One perfect handprint–and loving crafting by teachers–is all it takes to make one of those keepsake handprint turkeys your child may have brought home from preschool. (I’ve kept all of mine.) But while they have paint on their hands, why not let them make something more?

We’ve loved doing many versions of these food-inspired projects around Thanksgiving time over the years, and sharing materials around a table is a great way to experience our gratitude for each other and for the fun things we get to do. Thanks for being here, and thanks to all the kids and families who did these projects with us. Happy holidays!

Collage Buffet w/Paint + Fruit and Vegetable Prints

We usually start this activity by making a “salad.” I cut some large rainbow lettuce leaves from discarded paintings, and we rip them up and toss them together in a bowl. Other things that might be in our collage buffet: recycled paper noodles, paper towel roll “pasta,” circle cuts from magazines with images of food, and maybe a few fruit and vegetable shapes pre-cut from kid-painted paper. We always have more paper on hand so that kids can rip or cut their own shapes when they’re ready. Using tongs or other safe serving utensils adds to the fun (while promoting fine motor skills). Form a line, make a plate, and don’t forget the glue and a brush.

After a little time, I add a few more things to the buffet: self-serve tempera in squeeze bottles, kitchen-themed painting utensils (like forks, spoons, and pastry brushes), and real fruits or vegetables on small trays for printmaking (like apple halves, celery bottoms, a stable piece of cauliflower or broccoli, or halves of mini pumpkins). I ask kids to share just a few of these because, as fun as this is, I dislike wasting food.

We’ve paired many book readings with this activity, but maybe the perfect one is Eric Carle’s, The Very Hungry Caterpillar. Not only is it a beautiful, simple story about life and food, but kid artists who already know it well may be interested to look more closely at the illustrations, recognize Carle’s collage techniques, and see materials that look similar to their own. (Carle used tissue paper he painted with acrylics for his collages starting in the mid-80s.)

Paint the Tablecloth

For a family style celebration of art, invite kids to paint the tablecloth. We did this at PLAY at a large table, switched to individual “cafe” tables during social-distancing times, and now we do it outside, family style again. Setting the table for a “meal” offers a fun opportunity to invite kids to practice their table manners by asking friends by name to please pass the blue, etc.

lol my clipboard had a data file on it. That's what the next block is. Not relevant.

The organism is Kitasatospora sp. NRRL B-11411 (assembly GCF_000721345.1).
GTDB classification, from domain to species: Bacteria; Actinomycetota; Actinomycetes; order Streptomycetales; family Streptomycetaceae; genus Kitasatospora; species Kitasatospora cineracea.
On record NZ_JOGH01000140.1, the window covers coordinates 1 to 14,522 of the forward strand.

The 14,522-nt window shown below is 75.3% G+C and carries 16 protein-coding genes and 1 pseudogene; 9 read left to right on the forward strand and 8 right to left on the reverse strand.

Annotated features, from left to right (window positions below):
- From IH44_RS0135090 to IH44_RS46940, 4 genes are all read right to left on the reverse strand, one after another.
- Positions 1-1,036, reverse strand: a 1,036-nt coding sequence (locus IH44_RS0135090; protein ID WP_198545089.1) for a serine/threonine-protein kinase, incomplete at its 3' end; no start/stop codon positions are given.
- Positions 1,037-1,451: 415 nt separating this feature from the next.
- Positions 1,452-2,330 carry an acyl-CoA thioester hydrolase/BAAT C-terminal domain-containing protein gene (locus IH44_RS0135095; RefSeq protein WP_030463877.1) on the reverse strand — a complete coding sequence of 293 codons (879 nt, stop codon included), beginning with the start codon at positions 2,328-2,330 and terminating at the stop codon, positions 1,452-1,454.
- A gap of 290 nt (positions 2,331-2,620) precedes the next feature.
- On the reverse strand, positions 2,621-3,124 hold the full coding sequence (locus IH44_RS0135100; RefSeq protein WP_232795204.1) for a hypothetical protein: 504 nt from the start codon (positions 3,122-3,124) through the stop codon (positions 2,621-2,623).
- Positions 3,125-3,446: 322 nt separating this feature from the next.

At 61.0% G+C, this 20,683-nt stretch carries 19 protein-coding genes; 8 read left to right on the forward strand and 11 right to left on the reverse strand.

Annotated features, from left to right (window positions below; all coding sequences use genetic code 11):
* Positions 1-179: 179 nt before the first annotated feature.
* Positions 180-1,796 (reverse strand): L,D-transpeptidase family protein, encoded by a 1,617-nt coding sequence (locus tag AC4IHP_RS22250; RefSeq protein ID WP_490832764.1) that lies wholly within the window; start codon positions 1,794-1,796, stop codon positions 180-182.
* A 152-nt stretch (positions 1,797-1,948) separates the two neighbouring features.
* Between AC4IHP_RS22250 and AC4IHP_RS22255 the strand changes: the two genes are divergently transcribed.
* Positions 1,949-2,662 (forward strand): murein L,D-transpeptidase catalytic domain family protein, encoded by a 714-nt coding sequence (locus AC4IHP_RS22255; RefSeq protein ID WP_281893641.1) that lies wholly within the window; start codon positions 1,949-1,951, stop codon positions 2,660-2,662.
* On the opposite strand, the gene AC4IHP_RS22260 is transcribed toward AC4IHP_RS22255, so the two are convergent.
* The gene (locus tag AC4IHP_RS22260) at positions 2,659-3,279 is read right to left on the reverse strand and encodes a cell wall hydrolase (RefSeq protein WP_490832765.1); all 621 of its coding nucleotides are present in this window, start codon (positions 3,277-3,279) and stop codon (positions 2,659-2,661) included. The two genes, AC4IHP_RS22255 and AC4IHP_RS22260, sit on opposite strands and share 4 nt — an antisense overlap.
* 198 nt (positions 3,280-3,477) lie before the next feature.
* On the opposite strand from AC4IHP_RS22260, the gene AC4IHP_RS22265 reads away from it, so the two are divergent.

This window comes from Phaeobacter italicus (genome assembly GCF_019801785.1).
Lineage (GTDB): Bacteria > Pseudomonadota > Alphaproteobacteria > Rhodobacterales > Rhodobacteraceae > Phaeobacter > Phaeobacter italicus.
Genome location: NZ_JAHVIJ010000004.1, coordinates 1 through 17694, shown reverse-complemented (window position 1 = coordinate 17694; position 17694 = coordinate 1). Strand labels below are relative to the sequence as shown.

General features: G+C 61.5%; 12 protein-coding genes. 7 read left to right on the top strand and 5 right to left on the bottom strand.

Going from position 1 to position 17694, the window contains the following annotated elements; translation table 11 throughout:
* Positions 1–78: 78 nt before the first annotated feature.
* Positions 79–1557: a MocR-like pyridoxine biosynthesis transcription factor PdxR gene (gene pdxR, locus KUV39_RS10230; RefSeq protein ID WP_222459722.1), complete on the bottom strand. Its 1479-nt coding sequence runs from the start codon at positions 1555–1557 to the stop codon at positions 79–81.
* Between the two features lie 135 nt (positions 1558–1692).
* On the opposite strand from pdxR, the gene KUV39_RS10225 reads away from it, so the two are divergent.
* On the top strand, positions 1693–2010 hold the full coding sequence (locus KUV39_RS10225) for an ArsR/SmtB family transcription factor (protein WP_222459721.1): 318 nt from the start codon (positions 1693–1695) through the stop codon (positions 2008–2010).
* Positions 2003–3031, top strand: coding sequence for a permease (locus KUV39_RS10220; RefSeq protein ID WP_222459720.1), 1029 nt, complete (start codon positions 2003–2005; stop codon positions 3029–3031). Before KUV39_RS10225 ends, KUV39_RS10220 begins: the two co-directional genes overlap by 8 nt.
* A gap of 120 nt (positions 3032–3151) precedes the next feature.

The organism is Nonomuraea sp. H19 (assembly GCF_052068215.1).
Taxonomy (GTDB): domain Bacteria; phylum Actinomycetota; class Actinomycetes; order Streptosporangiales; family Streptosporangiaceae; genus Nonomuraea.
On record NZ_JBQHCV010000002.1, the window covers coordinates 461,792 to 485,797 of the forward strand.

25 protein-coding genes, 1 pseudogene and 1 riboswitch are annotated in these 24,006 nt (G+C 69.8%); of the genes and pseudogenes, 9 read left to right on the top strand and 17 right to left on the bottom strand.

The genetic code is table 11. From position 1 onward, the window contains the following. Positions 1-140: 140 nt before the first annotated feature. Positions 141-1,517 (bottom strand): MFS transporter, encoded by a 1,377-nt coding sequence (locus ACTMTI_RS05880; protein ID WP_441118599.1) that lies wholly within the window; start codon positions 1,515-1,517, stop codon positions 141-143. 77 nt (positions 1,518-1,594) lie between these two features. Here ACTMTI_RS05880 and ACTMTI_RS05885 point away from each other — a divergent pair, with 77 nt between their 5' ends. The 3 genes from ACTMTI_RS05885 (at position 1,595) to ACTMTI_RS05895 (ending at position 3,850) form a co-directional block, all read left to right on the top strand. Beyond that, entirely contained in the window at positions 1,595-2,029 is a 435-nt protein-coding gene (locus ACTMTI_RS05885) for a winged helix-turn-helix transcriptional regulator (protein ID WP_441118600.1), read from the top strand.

If you try this at home, it’s a good idea to tarp or paper the ground and ask kids in advance to stay in the art area until they’re totally done and ready for clean up. (You can cut down on the volume of paint by using smaller squeeze bottles with thinner tips, which I clearly didn’t do on the days these pictures were taken.)

Again, kitchen-themed painting tools are fun for this, adjusting for safety based on kids ages: eating & cooking utensils like forks, spoons, whisks, pastry brushes, and spatulas, and fancy napkins made from used canvases or folded paper. You might twist together a few brown paper “brushes” that double as centerpieces. (Option: If you want to do a little dough play before you offer paint, chose dough tools that also work as painting tools, like dowel rollers, recycled materials dough cutters/ stamps, and textured silicone pads.)

I rarely buy large canvases anymore (because builders’ paper is such a good, eco-friendly alternative for this activity or any group painting surface). But I couldn’t resist when I found wide canvas this November at Remainders Creative Reuse in Pasadena for $4/yard. (They have plenty of $1 yard fabrics suitable for painting on too.) Buying secondhand fabric is one way to delay its trip to the landfill, and you may find even more uses for some of your painted fabric. (I used some to make art class cushions for circle time.)

A little dough with beans…

Small, non-plastic objects add another dimension to food-themed dough play with more opportunities for pretend play and creating patterns. With young children for whom dry beans pose a choking hazard, use something else you feel comfortable with (maybe Cheerios).